If you don’t have the cash, is an Ivy League school or any other university that the college rankings gods worship worth the cost?
Affluent families have been asking me that lately.
Yesterday afternoon, for instance, I got a call from a dad in Maryland, who wanted my opinion about the three schools on his daughter’s short list. The father had never visited my college blog. He didn’t know about my book. He just said Google spit out my name. Strange huh?
Anyway, here are the daughter’s contenders:
- University of Maryland, full-tuition scholarship
- Carnegie Mellon University, $28,000-a-year scholarship
- Cornell University, Financial aid award not yet received.
The family expects to get their financial aid package from Cornell this week, but I suspect that the award will be similar to Carnegie Mellon’s. That’s because the research university in Pittsburgh based its award on an Expected Family Contribution of $32,000.
If you don’t understand what an EFC is, read this:
A family’s EFC will vary among some private institutions because each school’s financial aid methodology is going to be different. In contrast, most schools just use the federal financial aid methodology via the FAFSA which produces a solitary EFC figure.
With an EFC of $32,000, the teenage girl could expect to pay about $112,000 for Cornell over four years and this doesn’t take into account the annual price hikes. Carnegie Mellon should cost in the same ballpark. In contrast, the girl would only have to pay for yearly room/board at Maryland ($9,942), plus textbooks and miscellaneous expenses.
The father was agonizing about how he was going to pay for the extra cost of CMU or Cornell and he hoped that his daughter would attend the Honors College at the University of Maryland.
A tough college choice
Should this family do whatever it can to ensure that his daughter can attend Cornell? Is it worth it to go into hock for Carnegie Mellon? Or is the University of Maryland the sensible option?
Cornell vs. University of Florida
While you’re mulling that over, here is another story from a mom whose son got into the honors program at the University of Florida and, coincidentally, at Cornell. I originally heard from this mom last month when she was anticipating paying about $30,000 a year for a Cornell education, which she couldn’t afford. A complicating factor is that one of the teenager’s sibling suffers from a debilitating mental illness and the family faces the possibility of spending huge amounts of money on his care.
Here is part of the mom’s email:
Thinking logically, the path that makes sense would be to go to UF for undergrad, be top of his class and attempt an Ivy for graduate school. I get that, it makes sense. However, this child has yet to find peers at his academic level where he feels he fits in, even attending an IB high school program rated one of the best in the country. When I look at the criteria for even the honors college at UF it is simply a joke. (He can do that with his eyes closed, and I truly don’t mean that in an arrogant way)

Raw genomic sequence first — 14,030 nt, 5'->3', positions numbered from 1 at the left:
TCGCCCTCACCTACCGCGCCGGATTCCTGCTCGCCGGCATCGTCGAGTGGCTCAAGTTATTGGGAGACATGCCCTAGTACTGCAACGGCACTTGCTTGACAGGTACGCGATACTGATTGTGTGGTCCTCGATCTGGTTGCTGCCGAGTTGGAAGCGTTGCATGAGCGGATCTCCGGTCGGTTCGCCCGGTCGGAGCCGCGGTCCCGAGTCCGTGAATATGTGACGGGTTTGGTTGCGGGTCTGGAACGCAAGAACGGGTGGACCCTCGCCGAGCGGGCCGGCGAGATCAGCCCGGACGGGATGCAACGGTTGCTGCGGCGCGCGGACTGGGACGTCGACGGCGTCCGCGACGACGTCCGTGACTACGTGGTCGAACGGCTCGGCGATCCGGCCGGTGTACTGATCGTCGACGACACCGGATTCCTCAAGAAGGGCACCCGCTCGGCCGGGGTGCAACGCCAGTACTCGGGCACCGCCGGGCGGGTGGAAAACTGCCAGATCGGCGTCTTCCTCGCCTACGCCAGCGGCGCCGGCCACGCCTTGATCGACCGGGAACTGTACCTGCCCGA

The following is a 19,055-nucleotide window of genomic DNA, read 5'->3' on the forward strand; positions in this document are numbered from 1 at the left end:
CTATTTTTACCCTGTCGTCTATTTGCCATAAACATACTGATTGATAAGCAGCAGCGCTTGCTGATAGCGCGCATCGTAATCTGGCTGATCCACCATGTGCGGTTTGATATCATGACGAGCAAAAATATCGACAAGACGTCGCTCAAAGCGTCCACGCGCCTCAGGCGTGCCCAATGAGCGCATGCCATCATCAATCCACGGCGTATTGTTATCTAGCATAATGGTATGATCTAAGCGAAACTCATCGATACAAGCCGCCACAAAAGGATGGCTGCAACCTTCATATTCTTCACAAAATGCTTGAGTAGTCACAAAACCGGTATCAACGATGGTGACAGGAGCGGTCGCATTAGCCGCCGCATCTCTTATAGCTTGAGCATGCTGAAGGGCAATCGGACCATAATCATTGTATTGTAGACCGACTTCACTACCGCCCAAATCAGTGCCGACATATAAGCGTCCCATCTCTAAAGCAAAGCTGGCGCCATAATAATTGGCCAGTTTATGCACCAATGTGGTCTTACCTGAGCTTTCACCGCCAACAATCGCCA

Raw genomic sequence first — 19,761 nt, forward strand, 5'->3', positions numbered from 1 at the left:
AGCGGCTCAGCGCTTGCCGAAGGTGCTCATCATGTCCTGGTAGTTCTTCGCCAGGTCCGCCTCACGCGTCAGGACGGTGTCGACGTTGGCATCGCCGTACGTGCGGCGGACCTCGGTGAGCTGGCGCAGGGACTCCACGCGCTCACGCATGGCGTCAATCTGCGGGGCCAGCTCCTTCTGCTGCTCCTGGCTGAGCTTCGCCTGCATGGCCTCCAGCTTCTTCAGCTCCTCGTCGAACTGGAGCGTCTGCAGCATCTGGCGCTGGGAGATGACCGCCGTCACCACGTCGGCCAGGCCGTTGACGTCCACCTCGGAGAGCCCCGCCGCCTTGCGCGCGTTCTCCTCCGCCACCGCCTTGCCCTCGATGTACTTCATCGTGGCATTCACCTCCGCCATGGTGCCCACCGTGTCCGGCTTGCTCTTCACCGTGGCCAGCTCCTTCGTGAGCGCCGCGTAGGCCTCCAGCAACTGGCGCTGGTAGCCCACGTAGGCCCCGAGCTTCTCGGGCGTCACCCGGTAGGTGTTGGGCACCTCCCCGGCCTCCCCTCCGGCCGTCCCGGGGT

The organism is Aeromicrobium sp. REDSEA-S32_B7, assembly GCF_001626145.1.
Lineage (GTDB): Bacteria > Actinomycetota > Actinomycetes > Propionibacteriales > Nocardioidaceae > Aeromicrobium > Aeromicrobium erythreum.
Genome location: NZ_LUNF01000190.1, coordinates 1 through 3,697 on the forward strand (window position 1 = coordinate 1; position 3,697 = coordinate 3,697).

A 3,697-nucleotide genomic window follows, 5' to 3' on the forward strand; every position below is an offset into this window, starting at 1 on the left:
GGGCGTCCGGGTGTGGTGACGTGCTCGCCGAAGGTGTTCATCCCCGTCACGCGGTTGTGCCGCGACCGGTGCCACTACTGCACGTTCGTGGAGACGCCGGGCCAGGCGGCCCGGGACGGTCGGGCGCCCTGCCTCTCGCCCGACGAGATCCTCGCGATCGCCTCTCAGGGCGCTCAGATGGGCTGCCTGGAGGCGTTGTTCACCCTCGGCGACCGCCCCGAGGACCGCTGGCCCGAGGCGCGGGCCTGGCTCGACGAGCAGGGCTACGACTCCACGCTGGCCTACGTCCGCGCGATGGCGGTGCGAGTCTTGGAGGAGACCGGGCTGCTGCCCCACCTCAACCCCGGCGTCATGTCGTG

…What makes it worse is that my college applicant is of the character that he will put his brother’s needs above his ambition and turn down the acceptance he so truly deserves so as not to add stress to our lives. I have seen him achieve despite living amidst the unimaginable chaos that comes with having a bipolar sibling. I have seen him continue to be his younger brother’s role model and support system, never holding a grudge or becoming resentful. It is killing me as a parent to not be able to support him financially with the dream he has worked so hard to achieve.
Here’s My Advice
My response to both parents is going to be the same.
1. Ask for more aid.
There is no reason why both families couldn’t appeal for more financial aid. The Florida mom, for instance, could share with Cornell the financial and health issues of her other son. The family might get a better aid package.
In the dad’s case, Carnegie Mellon happens to be known for its aggressive position regarding financial aid. The university isn’t shy about telling students that if they get better offers from another school, let them know. If the school wants the child badly enough, it might fatten the financial aid package.
Update: As it turns out, right before I was ready to publish this post this morning, the mom from Florida emailed me with great news. Cornell came through with more money than they anticipated for their son. They now face the prospects of paying just $5,000 more than the University of Florida. The teenager will be heading to Cornell in the fall.
“This is a miracle for us,” the mom wrote. “I am humbled and appreciative that my son is going to get this opportunity.”
It’s always great to hear success stories like that!
2. Don’t get hung up on brand names.
I don’t think parents – including the Maryland dad – should jeopardize their retirement and financial health to pay for schools with higher college rankings. It’s simply not worth it.
A landmark study has strongly suggested that smart students who were accepted into Ivy League universities but attended other schools do as well financially in their careers as Ivy graduates. Last year the respected researchers who conducted the original study, including a Princeton economist, released a second study that strongly suggested that even high-achieving students who were rejected by all Ivies still made the same higher salaries.
You can read a post that I wrote for my college blog over at CBS MoneyWatch about this research here:
What Do You Think?
What advise would you give the Maryland dad or other parents in similar circumstances? Please share any thoughts you have in the comment box below.
Read More on The College Solution:
Lynn O’Shaughnessy is the author of the second edition of The College Solution: A Guide for Everyone Looking for the Right School at the Right Price.
and is wondering if it would be worth it to